After I saw the movie I wondered – should our end-of-life preferences, as stated in an advance directive or other documents, list our favorite music choice?  Perhaps a line on the form would ask: what music would you like to hear if/when you get dementia and become remote?  I know the music preference is sometimes done for memorial services . . .  but why wait?!

Perhaps I will write more in the coming months about the wisdom of aging, aging is what we are designed to do as adults – so why is it that our death-denying and youth-glorifying culture diminishes this process and its mysteries, this important stage in life that many of us hope we are lucky enough to encounter, enjoy and pass through?  Does our American culture’s emphasis on individuality and the capacity-focused, independence of the “rugged individualist” sometimes hamper our acquisition of wisdom or does or culture simply place a lower value on it . . .  because wisdom often comes with age and experience?  Here’s an interesting article in The Economist from a couple years back with some insights about culture and wisdom.  Yes, this post has many rhetorical questions!

 ©Barbara Cashman  2014   www.DenverElderLaw.org

Conscious Aging, Memory and Longing

Tex and Barb at Medicine Bow  Lodge & Guest Ranch

Tex and Barb at Medicine Bow Lodge & Guest Ranch

The theme of this post is about remembering and forgetting, for a number of reasons I suppose.  I didn’t forget to publish a post last week, but was absent, away from my everyday for several days, remembering how to ride a horse (hence the picture of me and my trusty mount Tex, a slightly cantankerous nine-year-old gelding who loved to snack on the abundant flowers).  Forgetting often overtakes us on many different levels.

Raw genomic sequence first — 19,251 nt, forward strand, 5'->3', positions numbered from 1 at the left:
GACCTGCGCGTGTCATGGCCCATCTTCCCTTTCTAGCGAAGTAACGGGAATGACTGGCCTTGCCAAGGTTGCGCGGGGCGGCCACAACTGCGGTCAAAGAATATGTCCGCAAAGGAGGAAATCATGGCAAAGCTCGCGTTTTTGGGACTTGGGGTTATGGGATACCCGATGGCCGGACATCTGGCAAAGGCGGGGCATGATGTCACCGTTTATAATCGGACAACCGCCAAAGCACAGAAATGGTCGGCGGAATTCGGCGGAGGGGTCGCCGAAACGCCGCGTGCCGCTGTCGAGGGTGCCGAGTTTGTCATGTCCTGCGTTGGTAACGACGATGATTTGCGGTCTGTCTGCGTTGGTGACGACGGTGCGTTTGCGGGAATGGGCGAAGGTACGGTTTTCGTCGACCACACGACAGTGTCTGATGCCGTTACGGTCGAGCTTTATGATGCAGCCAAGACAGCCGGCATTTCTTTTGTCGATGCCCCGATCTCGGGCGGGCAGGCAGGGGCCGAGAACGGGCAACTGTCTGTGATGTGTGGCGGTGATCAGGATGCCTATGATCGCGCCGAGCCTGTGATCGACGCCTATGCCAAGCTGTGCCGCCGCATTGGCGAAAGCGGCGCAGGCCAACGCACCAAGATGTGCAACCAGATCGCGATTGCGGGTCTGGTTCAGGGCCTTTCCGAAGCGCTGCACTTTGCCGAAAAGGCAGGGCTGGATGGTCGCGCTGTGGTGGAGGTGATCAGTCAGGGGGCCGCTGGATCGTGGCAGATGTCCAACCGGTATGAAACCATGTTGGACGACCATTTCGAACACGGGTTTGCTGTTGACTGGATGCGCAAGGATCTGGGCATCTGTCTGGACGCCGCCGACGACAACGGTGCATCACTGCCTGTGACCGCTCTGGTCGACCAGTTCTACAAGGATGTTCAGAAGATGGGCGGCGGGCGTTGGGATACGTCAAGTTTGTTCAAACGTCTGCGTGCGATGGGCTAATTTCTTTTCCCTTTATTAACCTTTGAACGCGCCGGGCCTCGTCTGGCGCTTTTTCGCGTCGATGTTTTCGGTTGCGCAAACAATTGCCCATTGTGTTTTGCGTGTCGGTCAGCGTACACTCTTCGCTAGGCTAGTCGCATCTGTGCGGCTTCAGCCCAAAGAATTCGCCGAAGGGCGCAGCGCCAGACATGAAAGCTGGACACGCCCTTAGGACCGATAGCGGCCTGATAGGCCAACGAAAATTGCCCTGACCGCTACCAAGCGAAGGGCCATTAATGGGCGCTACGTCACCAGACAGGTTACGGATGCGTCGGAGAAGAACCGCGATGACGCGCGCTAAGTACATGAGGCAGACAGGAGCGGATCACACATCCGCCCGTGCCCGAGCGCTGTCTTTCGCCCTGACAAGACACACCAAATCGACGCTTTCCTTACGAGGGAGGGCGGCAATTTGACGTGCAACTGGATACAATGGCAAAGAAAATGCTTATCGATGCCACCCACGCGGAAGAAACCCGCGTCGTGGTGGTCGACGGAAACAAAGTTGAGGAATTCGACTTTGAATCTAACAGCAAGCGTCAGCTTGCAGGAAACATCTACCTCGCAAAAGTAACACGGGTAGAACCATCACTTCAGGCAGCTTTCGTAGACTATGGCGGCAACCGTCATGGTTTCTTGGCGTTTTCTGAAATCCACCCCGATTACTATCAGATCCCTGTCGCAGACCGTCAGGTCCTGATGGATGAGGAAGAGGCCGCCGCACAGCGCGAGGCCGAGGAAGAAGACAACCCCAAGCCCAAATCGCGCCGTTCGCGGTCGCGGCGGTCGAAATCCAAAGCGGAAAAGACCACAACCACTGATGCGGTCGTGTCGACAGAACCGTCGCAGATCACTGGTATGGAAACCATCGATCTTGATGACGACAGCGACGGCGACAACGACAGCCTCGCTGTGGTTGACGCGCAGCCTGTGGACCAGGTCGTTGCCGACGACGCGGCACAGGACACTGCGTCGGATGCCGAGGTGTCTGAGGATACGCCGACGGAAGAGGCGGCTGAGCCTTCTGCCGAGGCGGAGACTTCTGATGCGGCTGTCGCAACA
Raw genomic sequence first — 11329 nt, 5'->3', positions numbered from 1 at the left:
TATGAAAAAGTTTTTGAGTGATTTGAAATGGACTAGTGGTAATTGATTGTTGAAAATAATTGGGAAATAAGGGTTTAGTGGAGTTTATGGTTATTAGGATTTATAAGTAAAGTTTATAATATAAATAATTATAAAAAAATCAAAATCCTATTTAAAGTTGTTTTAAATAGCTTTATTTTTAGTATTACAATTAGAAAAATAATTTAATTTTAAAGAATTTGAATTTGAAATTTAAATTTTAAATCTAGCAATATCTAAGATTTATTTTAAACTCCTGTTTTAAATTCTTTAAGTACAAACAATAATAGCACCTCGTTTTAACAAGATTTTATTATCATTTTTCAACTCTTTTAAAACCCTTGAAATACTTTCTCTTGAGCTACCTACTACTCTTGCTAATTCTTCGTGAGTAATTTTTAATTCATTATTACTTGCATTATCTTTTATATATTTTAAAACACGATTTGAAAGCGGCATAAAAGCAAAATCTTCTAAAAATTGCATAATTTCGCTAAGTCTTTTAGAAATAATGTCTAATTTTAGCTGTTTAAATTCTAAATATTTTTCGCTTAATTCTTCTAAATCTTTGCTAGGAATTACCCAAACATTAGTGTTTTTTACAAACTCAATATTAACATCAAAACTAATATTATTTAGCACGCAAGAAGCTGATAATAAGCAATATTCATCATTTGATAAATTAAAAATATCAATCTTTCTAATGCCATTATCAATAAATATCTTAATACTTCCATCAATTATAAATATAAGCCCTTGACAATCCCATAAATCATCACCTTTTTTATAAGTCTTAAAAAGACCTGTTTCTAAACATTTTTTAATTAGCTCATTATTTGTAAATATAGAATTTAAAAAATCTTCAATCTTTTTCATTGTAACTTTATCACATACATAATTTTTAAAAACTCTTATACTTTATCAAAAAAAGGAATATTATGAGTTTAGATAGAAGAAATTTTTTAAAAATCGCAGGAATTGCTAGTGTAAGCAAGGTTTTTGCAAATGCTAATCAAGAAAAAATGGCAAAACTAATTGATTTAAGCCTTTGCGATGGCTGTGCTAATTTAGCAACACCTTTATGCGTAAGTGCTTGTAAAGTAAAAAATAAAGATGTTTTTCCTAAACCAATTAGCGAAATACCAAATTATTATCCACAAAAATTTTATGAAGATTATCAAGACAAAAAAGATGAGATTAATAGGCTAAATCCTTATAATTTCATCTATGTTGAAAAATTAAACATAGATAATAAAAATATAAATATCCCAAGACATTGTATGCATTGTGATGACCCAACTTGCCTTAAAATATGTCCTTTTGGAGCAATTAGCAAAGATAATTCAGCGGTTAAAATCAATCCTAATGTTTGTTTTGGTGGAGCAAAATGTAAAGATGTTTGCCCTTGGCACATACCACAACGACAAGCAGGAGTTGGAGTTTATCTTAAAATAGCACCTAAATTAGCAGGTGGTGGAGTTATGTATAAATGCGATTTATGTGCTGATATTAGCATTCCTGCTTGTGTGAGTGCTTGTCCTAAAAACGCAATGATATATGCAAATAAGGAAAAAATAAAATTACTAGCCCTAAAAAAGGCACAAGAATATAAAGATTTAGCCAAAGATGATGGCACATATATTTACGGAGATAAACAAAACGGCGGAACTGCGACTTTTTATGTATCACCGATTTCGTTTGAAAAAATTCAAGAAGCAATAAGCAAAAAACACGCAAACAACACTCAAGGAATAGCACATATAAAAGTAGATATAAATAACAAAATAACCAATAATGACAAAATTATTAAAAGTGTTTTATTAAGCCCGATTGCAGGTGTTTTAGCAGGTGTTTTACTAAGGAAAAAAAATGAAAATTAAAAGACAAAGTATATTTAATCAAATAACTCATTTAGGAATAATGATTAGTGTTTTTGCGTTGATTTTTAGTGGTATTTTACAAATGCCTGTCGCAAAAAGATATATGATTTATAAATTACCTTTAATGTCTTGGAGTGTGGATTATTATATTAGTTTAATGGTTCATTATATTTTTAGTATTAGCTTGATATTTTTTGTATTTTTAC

Plato’s fascination with theory was an early way out of the direct experience of being human. Thinking about our human experience is a well-recognized way of distancing ourselves from that experience (even if we don’t think about it in those terms) and is itself a form of forgetting.   Recent works in neuroscience continue to wrestle with the theory of what it is to be conscious.  A recent favorite of mine is Phi: A Voyage From the Brain to the Soul (2012), by professor of psychiatry Giulio Tononi.  His work is well-written and artfully illustrated and I liked especially his chapter 17 entitled “Galileo and the Bat: In which it is feared that the quality of experience cannot be derived from matter.”    In the nine page chapter, Tononi tells the story of the cave (hey, doesn’t that sound like Plato?) and the demise of the bat who was one of its inhabitants.  It is a beautiful illustration that questions how science can describe consciousness – either as a measure or a quality. And further – what can determine it (consciousness) when we humans share the same basic infrastructure or what would seem to be the physical architecture of awareness but that gives rise to so much variation.  Where I part ways with this is in the search for the piece of the brain that contains consciousness, the idea that the quality of consciousness is still determined by some quantity or configuration.  I think this has been previously attempted . . . !

So, if I might suggest an antidote to all these measurable, reducible, objectified search tools, try The Reign of Quantity and Signs of the Times, by Rene Guenon.  I don’t pretend to understand or agree with much of what he had to say, but I do think his point that the immeasurable quality of space is the real space (not the quantifiable space) is refreshing to read and offers much hope for finding a way out of our collective forgetting that plagues so many of us on an individual and collective level.